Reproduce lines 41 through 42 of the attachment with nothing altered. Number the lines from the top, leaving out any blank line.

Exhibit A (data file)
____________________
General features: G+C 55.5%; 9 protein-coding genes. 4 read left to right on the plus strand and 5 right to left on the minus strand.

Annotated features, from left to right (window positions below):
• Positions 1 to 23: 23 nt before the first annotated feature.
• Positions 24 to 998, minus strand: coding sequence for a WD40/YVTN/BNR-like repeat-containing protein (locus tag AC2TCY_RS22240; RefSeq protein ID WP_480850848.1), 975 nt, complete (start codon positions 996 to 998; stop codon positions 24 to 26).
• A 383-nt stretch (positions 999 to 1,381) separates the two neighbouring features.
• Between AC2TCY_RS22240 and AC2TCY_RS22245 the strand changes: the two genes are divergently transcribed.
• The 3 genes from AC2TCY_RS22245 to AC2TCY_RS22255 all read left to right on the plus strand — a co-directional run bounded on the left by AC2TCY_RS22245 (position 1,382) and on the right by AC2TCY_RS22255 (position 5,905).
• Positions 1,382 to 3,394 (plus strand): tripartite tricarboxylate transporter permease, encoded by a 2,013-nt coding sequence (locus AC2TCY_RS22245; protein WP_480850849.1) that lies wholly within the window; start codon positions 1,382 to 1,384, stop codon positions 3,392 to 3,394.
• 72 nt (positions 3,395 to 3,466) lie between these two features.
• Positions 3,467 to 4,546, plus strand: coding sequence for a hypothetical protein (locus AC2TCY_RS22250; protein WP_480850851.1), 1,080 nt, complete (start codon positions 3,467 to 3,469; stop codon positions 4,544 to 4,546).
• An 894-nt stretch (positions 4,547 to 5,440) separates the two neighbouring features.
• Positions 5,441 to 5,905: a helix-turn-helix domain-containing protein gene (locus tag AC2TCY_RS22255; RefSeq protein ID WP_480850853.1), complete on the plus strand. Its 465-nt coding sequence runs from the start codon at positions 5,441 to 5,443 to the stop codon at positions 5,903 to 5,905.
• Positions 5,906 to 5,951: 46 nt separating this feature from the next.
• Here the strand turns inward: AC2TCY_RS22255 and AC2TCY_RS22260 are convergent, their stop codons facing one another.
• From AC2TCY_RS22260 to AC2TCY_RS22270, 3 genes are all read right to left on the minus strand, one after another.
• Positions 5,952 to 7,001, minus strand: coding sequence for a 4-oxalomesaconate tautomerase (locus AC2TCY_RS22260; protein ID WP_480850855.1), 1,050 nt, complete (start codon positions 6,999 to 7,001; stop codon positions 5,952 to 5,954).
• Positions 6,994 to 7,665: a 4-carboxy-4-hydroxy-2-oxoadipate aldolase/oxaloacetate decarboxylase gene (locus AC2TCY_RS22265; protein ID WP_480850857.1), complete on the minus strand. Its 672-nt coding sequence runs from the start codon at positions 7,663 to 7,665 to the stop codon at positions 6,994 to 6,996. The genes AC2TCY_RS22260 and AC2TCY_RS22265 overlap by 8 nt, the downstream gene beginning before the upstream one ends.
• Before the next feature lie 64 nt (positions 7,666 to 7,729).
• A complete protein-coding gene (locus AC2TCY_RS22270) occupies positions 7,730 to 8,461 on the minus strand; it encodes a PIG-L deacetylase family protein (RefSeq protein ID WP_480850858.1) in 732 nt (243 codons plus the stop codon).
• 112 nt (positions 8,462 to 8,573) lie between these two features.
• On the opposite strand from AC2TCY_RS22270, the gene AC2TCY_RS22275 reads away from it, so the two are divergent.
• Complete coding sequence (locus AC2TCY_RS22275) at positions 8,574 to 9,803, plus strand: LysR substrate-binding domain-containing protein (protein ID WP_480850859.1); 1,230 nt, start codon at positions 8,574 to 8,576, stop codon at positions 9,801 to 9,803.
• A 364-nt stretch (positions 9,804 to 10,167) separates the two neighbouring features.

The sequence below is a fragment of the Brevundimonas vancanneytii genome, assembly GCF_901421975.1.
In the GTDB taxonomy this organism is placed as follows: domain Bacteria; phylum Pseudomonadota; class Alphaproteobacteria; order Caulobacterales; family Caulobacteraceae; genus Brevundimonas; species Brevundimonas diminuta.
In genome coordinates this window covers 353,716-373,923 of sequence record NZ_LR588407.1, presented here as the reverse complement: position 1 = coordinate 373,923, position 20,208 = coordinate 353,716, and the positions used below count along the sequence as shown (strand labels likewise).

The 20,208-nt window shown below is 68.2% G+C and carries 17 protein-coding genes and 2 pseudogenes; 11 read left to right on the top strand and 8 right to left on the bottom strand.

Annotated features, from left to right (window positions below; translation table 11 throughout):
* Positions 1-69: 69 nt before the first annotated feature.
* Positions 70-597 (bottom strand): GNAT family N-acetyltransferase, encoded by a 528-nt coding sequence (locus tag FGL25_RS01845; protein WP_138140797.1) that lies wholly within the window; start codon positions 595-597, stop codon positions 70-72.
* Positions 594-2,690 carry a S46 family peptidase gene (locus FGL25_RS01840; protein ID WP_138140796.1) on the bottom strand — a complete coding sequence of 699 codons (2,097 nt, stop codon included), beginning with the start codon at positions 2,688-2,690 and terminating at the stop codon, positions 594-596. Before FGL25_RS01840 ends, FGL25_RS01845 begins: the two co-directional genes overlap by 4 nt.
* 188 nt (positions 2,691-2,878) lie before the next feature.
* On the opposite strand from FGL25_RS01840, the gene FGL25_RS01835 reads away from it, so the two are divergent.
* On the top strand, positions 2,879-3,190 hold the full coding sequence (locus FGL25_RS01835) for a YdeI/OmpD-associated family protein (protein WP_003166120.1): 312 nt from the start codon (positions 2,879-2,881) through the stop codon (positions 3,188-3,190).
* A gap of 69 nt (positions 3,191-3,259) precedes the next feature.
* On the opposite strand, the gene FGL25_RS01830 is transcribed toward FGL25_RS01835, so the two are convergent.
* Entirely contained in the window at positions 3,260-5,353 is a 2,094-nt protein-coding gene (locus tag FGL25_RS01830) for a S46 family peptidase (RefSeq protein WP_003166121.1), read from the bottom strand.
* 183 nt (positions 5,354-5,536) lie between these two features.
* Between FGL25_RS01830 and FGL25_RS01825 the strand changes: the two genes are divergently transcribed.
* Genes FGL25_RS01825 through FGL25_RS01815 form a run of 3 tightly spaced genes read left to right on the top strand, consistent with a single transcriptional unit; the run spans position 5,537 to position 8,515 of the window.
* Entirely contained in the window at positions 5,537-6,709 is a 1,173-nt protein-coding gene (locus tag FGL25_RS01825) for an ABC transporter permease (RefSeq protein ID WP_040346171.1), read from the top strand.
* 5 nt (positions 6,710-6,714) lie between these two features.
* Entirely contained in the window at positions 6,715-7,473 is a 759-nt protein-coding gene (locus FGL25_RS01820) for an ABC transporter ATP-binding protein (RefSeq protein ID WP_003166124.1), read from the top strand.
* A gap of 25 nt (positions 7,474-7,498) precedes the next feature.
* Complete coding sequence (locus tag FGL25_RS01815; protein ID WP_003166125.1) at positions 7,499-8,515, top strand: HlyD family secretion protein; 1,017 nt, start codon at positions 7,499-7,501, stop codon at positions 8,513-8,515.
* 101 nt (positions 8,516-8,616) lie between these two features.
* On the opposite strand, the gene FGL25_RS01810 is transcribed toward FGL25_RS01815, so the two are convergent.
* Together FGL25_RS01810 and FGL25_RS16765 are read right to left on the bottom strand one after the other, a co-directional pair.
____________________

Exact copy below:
* Entirely contained in the window at positions 5,537-6,709 is a 1,173-nt protein-coding gene (locus tag FGL25_RS01825) for an ABC transporter permease (RefSeq protein ID WP_040346171.1), read from the top strand.
* 5 nt (positions 6,710-6,714) lie between these two features.